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Jan K. Labanowski: "Tomcat, servlets, JSPs and other friends"

Integrated Application

Integrated application, in its simplest form, is just a subroutine call in the Web server. In this scenario, the software which processes dynamic requests has to be linked with the Web server and is a part of the Web server.

Of course, for the dynamic requests, which are resource hungry, a simple call to some subroutine may not work - calls are blocking, and the Web server would have to wait until return from the subroutine is executed. The concurrent threads of executions are used, and the code is usually a shared memory object/library module which is loaded at Web server startup. Popular Web Servers use this approach.

Advantages:

  • No overhead of creating new process, since the dynamic request is executed "in-process".
  • Fast.
  • The APIs for popular Web servers exist, and you can incorporate new modules in a standard way.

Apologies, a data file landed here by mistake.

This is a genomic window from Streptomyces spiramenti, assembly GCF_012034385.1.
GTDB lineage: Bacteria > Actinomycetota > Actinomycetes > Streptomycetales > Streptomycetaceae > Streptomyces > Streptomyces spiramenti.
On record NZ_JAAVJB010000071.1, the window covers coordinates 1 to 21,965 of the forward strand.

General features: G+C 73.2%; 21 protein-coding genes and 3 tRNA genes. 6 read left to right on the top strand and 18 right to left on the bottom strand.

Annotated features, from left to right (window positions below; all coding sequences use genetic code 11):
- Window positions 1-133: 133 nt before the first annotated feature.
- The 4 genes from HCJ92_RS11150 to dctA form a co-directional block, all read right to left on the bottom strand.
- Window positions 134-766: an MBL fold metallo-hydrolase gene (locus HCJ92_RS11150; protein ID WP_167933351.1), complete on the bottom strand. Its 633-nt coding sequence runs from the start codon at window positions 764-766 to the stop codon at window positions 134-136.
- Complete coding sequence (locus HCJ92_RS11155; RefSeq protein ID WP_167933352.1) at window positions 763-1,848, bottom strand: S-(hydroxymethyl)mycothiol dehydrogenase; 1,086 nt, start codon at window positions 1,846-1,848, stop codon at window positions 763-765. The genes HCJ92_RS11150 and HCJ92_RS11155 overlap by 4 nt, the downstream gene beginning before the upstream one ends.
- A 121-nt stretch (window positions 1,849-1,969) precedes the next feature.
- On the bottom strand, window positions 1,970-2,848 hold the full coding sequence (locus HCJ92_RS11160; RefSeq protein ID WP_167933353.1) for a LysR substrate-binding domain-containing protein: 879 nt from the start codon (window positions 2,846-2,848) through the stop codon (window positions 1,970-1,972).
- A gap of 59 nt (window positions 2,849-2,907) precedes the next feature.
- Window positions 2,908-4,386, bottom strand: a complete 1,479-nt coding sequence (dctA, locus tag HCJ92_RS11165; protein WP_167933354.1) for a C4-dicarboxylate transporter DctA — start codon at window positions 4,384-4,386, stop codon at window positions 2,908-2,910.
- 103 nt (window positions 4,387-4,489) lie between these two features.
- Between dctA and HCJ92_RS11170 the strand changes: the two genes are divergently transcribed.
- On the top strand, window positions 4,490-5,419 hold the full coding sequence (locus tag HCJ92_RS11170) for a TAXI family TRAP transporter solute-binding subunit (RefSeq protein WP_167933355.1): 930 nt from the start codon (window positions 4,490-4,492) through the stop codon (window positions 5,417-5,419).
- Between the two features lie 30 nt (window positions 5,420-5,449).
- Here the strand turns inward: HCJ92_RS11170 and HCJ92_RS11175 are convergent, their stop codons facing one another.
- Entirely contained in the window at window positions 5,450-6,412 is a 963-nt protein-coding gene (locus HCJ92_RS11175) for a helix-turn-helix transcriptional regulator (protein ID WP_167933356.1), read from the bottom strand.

Disadvantages:

  • Runs on the same machine as web server and for intensive processing it will slow down Web server and all other processes running on this machine.
  • If you have many modules, and they are bulky, you risk on using up memory.
  • If you need to access secure resources (e.g., corporate database) on the public Web server, you need to be careful.
  • There is no way to spread the load. Everything runs on the same machine and at some point, where you have too many requests, there will not be any juice left to process them.

Modified: Wed Feb 13 20:23:37 2002 GMT
Page accessed 2718 times since Mon Feb 3 15:33:28 2003 GMT